AIANY’s 2014 Presidential Exhibition to Focus on Public Space, Show 22 Great Civic Places in NYC, Chicago, Houston, and Los Angeles – Open to the Public: Civic Space Now June 12 – September 6, 2014
June 6, 2014
New York City, June 6, 2014 – This summer, the American Institute of Architects New York Chapter (AIANY) and the Center for Architecture Foundation will present Open to the Public: Civic Space Now, an exhibition exploring why people gravitate to (or avoid) civic spaces – the places between buildings where people can assemble. Curated by Thomas Mellins and designed by Athletics, the exhibition opens Thursday, June 12, 6:00 PM and runs through Saturday, September 6 at the Center for Architecture, 536 LaGuardia Place.
Open to the Public: Civic Space Now is related to AIANY 2014 President Lance Jay Brown’s, FAIA, DPACSA, presidential theme “Civic Spirit: Civic Vision.” Brown, Professor of Architecture and Urban Design at the City College of New York’s Spitzer School of Architecture, is co-author of several books on the topic of urban public space, including the recently-published Urban Design for an Urban Century: Shaping More Livable, Equitable, and Resilient Cities. Authors Brown and David Dixon, FAIA, will be signing copies of the book at the exhibition opening for Open to the Public.
Open to the Public: Civic Space Now will be complemented by an international, day-long symposium on Saturday, May 14 that will also develop ideas from other concurrent exhibitions at the Center for Architecture. The program will close with a conversation between Carl Weisbrod, Chair, NYC Planning Commission, and Mitchell Silver, Commissioner, NYC Department of Parks and Recreation.
Why focus on urban design and civic spaces? Why now? According to Brown, “Public space has always been at the core of civil societies; however, as with all elements of a democracy, such components are fragile.” He explains that “Civic spaces can be neglected, commercialized, unsafe. But public squares can also become newsworthy places that support multiple forms of open and transparent activity, witness the Arab Spring. Or they can be usurped by repressive forces, as seen in other places around the world. Open to the Public: Civic Space Now will look at the way our plazas, squares, streets, and other civic spaces are created and used today – from play to protest, from formal to informal. Taken in total, the exhibition asks, ‘What is the future of public space?,’ a topic well-worth exploring.”
“The Center for Architecture is pleased to focus attention on the public spaces between buildings, whether paved or green, where people come together” comments AIANY Executive Director Rick Bell, FAIA. “Civic space is an important topic for the Center to take on because these places are designed, intentional, and owned by us all.”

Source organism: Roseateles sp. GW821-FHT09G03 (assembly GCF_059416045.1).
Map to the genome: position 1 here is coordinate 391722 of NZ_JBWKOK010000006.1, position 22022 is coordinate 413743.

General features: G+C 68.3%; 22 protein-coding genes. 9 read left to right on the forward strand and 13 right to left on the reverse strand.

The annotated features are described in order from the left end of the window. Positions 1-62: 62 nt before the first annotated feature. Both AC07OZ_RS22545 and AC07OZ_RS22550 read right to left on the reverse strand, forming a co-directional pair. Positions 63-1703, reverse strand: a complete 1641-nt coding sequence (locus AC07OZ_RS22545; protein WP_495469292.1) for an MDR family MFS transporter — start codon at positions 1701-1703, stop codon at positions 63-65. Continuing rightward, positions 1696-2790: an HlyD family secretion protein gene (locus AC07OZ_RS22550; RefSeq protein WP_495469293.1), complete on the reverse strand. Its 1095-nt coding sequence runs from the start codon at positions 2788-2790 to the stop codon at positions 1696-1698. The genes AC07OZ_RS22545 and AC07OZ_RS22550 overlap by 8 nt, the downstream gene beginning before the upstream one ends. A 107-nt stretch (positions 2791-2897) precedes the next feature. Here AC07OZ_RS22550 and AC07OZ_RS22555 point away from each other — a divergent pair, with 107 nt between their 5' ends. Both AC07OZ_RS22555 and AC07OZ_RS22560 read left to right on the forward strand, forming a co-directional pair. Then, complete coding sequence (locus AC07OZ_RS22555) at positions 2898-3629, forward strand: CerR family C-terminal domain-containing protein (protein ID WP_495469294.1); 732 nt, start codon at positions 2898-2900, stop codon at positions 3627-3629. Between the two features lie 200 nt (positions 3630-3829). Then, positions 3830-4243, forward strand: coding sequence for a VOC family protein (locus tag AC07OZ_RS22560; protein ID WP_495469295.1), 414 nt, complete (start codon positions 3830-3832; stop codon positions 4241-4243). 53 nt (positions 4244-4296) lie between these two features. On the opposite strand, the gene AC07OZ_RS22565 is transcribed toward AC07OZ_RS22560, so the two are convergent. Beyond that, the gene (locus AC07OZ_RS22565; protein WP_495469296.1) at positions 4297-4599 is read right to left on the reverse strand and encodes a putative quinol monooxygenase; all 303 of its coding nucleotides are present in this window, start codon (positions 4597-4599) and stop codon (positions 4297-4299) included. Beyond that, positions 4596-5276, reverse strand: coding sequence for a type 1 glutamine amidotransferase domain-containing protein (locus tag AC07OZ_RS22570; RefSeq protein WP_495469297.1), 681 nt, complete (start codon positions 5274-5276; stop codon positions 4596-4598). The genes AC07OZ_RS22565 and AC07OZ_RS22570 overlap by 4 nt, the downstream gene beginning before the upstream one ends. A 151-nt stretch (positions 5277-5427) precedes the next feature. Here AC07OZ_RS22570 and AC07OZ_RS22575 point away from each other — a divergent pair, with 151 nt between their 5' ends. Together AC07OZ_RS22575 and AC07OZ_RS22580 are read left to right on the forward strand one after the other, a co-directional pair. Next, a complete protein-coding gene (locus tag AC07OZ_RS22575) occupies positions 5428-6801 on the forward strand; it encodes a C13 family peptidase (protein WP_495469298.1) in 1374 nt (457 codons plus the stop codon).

Thomas Mellins, curator of the Center for Architecture’s 2012 exhibition Edgeless School, divided the exhibition’s 22 civic spaces into three intersecting themes: congregation, contemplation, and circulation. Open to the Public presents the work of contemporary designers including Snøhetta, WEISS/MANFREDI, and James Corner Field Operations, along with other almost unnoticed places where people gather.
According to Mellins, what will become apparent from the exhibition are the “inherent conflicts and contradictions” of public space. He points out, “Places that make chance encounters possible have become far more valued. Yet we want the element of perceived risk to be low, or at least well within our comfort zone.”
“It was important to include Zuccotti Park because it hit a nerve,” he comments. “The park suddenly emerged as a compelling public space because of how it was used. Its location in the Financial District and its largely open hardscape made it an effective place for protest. The verb ‘occupy’ suggested control, and who was in control – and why – immediately became a vigorously debated and widely publicized issue.”
Brooklyn-based Athletics designed the exhibition and its collateral materials. One of the show’s features is a 10-foot-high by 35-foot-long wrap-around mural of Times Square that AIANY commissioned from photographer Francisca Sumar. Open to the Public also presents models, street furniture, and an interactive social media component.
Civic Spaces Included
Projects in New York City are:
– In Manhattan: NYC bike lanes and Citi Bike system, Four Freedoms Park, National 9/11
Memorial, Times Square Reconstruction, and Zuccotti Park
– In Brooklyn: Brooklyn Bridge Park, McCarren Park Pool
– In the Bronx: New York Restoration Project Target Community Garden
– In Queens: Hunters Point South
– City-wide: DOT public plazas in all five boroughs
There are also other less formal spaces, including the new Broadway malls, the Grand Army
Plaza Greenmarket, and the Metropolitan Museum of Art steps.
These New York public spaces are joined by three others, one from each of the nation’s next largest cities: Tongva and Ken Genser Square in Los Angeles, the Nature Boardwalk at Lincoln Park Zoo in Chicago, and Discovery Green in Houston.